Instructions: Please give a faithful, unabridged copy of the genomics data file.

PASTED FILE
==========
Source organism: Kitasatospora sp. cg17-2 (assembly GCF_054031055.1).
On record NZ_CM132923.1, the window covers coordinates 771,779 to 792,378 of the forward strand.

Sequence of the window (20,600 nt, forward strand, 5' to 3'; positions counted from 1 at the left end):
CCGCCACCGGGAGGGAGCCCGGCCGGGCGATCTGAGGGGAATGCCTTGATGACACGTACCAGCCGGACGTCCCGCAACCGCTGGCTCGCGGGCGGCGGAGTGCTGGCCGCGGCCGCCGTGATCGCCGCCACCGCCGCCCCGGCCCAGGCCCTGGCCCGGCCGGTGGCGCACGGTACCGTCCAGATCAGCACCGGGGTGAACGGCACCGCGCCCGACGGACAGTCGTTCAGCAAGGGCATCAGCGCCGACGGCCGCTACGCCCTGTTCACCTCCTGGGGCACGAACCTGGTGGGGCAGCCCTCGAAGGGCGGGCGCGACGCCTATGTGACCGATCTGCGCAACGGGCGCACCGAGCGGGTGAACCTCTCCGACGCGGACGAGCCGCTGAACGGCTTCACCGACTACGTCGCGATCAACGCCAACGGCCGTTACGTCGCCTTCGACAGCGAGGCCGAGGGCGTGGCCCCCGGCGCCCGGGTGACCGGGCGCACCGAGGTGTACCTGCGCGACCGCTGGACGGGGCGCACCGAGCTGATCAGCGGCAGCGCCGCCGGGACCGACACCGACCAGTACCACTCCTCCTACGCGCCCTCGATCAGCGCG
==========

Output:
Source organism: Kitasatospora sp. cg17-2 (assembly GCF_054031055.1).
On record NZ_CM132923.1, the window covers coordinates 771,779 to 792,378 of the forward strand.

Sequence of the window (20,600 nt, forward strand, 5' to 3'; positions counted from 1 at the left end):
CCGCCACCGGGAGGGAGCCCGGCCGGGCGATCTGAGGGGAATGCCTTGATGACACGTACCAGCCGGACGTCCCGCAACCGCTGGCTCGCGGGCGGCGGAGTGCTGGCCGCGGCCGCCGTGATCGCCGCCACCGCCGCCCCGGCCCAGGCCCTGGCCCGGCCGGTGGCGCACGGTACCGTCCAGATCAGCACCGGGGTGAACGGCACCGCGCCCGACGGACAGTCGTTCAGCAAGGGCATCAGCGCCGACGGCCGCTACGCCCTGTTCACCTCCTGGGGCACGAACCTGGTGGGGCAGCCCTCGAAGGGCGGGCGCGACGCCTATGTGACCGATCTGCGCAACGGGCGCACCGAGCGGGTGAACCTCTCCGACGCGGACGAGCCGCTGAACGGCTTCACCGACTACGTCGCGATCAACGCCAACGGCCGTTACGTCGCCTTCGACAGCGAGGCCGAGGGCGTGGCCCCCGGCGCCCGGGTGACCGGGCGCACCGAGGTGTACCTGCGCGACCGCTGGACGGGGCGCACCGAGCTGATCAGCGGCAGCGCCGCCGGGACCGACACCGACCAGTACCACTCCTCCTACGCGCCCTCGATCAGCGCG